As a new virtual assistant, how do you get your name out there to bring clients to knocking down your door as fast as possible? Directories may seem like a great way of connecting with clients already looking for your services… But they can be expensive.
How do you know which one to advertise in? What’s the difference between one charging £25/year and one charging £100/year? How much business do people realistically get from these directories?
We don’t charge for the SVA Approved scheme – the reasoning behind this was to create a list that was as genuine as possible for clients to use. We wanted them to get a response when they contacted the VA, to be assured of a certain standard of service and to be free to remove a VA if we either got complaints about them or they weren’t abiding by the rules, without having to consider our fee income when deciding whether or not to remove them. (NB: Please do not apply if you don’t have a proper website, professional email address and landline phone number. You must also have offsite data backup and be able to respond within 24 hours to any enquiries.)
First let me start off by saying that most people who run directories tend not to be big businesses – in most cases they are simply VAs who have learned how to optimise their own site for getting VA work, and are happy to list other VAs who specialise in different areas to them for a fee. The fees will vary wildly as a result, as they tend to be based on gut instinct about what people will pay rather than actual traffic or results.
Whilst there are lots of free directories out there, such as SVA and VAs4U.com, there’s a wealth of others which you may want to register with. So here’s a very simple guide to checking where to invest your money.
- Google “virtual assistant” or whatever search term you would expect your clients to use to find you. Does it appear on the first page of results? If not, it’s probably not worth investing in.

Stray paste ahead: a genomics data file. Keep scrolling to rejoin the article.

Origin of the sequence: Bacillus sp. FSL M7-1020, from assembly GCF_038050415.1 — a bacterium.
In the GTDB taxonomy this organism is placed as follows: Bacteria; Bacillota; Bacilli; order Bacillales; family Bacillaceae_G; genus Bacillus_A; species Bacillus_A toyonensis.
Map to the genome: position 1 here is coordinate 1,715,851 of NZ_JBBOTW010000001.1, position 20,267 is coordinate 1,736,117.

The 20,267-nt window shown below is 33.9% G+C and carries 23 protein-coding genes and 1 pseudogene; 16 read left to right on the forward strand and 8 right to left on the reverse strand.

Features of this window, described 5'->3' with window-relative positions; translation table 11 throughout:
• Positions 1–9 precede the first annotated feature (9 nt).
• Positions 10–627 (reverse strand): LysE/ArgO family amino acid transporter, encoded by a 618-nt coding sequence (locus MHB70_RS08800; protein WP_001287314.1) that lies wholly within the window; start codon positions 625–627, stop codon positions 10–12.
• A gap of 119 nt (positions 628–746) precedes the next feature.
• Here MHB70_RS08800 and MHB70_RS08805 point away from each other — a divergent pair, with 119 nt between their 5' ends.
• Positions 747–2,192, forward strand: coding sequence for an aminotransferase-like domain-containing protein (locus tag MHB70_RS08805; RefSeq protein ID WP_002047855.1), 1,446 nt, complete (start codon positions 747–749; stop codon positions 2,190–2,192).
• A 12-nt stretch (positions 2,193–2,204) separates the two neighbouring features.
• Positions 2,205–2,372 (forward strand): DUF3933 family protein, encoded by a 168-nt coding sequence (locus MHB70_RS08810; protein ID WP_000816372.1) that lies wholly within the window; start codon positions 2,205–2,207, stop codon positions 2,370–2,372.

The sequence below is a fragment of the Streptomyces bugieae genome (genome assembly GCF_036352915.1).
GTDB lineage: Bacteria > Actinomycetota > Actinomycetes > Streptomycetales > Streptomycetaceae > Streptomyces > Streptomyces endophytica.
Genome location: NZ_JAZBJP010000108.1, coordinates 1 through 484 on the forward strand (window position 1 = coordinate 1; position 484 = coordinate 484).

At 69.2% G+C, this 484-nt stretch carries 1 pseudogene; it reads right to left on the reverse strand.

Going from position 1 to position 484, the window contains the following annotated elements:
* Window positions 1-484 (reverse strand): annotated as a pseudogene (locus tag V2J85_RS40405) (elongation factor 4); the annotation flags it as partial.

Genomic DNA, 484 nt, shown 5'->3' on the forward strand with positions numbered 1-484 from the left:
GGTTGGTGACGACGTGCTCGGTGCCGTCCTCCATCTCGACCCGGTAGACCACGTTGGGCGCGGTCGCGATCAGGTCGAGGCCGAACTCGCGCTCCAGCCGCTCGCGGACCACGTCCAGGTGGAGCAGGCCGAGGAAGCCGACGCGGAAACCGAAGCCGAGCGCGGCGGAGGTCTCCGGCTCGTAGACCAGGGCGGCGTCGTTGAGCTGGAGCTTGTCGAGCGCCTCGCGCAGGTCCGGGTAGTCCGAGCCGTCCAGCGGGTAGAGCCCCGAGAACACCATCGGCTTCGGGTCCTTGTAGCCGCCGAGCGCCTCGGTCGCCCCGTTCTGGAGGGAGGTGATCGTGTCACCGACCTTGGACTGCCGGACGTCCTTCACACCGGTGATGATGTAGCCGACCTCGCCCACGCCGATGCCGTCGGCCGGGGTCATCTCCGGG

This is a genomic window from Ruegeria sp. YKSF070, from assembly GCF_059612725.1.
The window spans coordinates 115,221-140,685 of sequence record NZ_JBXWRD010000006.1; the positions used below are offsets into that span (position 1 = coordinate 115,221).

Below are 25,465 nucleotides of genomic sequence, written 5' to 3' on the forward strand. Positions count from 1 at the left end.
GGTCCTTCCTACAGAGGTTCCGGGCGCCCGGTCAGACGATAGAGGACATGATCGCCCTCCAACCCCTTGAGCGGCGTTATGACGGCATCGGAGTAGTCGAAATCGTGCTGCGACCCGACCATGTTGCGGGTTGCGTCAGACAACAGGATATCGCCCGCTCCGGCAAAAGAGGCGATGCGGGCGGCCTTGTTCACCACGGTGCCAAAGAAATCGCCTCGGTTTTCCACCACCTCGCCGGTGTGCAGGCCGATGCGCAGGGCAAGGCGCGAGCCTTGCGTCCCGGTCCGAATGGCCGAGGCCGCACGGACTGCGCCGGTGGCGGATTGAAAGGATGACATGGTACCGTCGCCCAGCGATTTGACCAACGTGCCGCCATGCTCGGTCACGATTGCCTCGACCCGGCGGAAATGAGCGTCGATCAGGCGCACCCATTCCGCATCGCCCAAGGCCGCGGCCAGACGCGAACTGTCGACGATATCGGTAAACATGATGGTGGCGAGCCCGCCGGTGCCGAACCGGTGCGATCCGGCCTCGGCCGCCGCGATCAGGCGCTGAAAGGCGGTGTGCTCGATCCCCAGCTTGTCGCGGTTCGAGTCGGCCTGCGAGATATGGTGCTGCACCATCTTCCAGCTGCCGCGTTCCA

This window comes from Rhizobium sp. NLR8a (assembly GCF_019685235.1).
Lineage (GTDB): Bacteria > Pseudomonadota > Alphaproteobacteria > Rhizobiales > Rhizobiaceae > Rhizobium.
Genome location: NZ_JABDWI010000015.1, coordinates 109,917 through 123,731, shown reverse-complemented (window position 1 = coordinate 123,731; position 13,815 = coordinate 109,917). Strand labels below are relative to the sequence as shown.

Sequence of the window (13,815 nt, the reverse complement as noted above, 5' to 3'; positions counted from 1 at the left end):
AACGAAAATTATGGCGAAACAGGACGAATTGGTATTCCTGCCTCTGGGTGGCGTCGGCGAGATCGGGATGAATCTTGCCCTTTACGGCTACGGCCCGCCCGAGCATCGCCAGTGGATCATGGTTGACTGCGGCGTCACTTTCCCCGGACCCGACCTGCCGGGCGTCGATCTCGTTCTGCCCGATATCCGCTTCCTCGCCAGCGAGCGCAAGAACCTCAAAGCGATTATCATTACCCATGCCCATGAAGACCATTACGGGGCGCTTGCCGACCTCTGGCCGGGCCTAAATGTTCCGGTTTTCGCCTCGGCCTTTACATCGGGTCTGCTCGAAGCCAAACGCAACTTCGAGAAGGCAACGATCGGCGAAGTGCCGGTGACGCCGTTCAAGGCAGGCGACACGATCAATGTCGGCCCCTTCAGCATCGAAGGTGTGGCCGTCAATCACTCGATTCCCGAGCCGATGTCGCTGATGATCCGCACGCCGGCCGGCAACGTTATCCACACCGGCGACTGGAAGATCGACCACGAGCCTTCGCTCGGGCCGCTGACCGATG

- Check their page rank – this is the “score” Google gives their website in terms of its credibility. most businesses will score 1-3, most organisations will score between 3-5, 5+ tends to be for much larger sites like BBC, government sites and of course Google themselves! http://www.prchecker.info/check_page_rank.php For a paid-for site, I’d expect them to have at least a page rank of 4-5.
- Check their Alexa ranking – This gives you some idea about their traffic volume, basically the lower the number, the more traffic they have. You can also look at the keywords of the traffic that arrives at the site – a useful tool for checking if it’s the right kind of traffic for you. http://www.alexa.com/siteinfo
- Ask about the links – What kind of a link will you be given by the site? Of course, you hope that people will find you via the directory, but you also want Google to see your site being recommended by this directory site featuring an external link. Check they aren’t using “nofollow” links that Google won’t recognise.
- Look at who else is on there – Send them a quick email and ask if they’ve had business from the site.
- Cost comparison – Look at what else you could get for your money. Good Google Adwords or Facebook campaigns can bring you highly targeted traffic for pennies per visitor. Investing some time in social media could easily bring in some business without forking out a penny. As a VA, your marketing budget is limited and you need to put in the research on what will bring you the best return for your money. (If you’re stuck for ideas try: 101 Ways To Market Your VA Business or the UK VA Survey).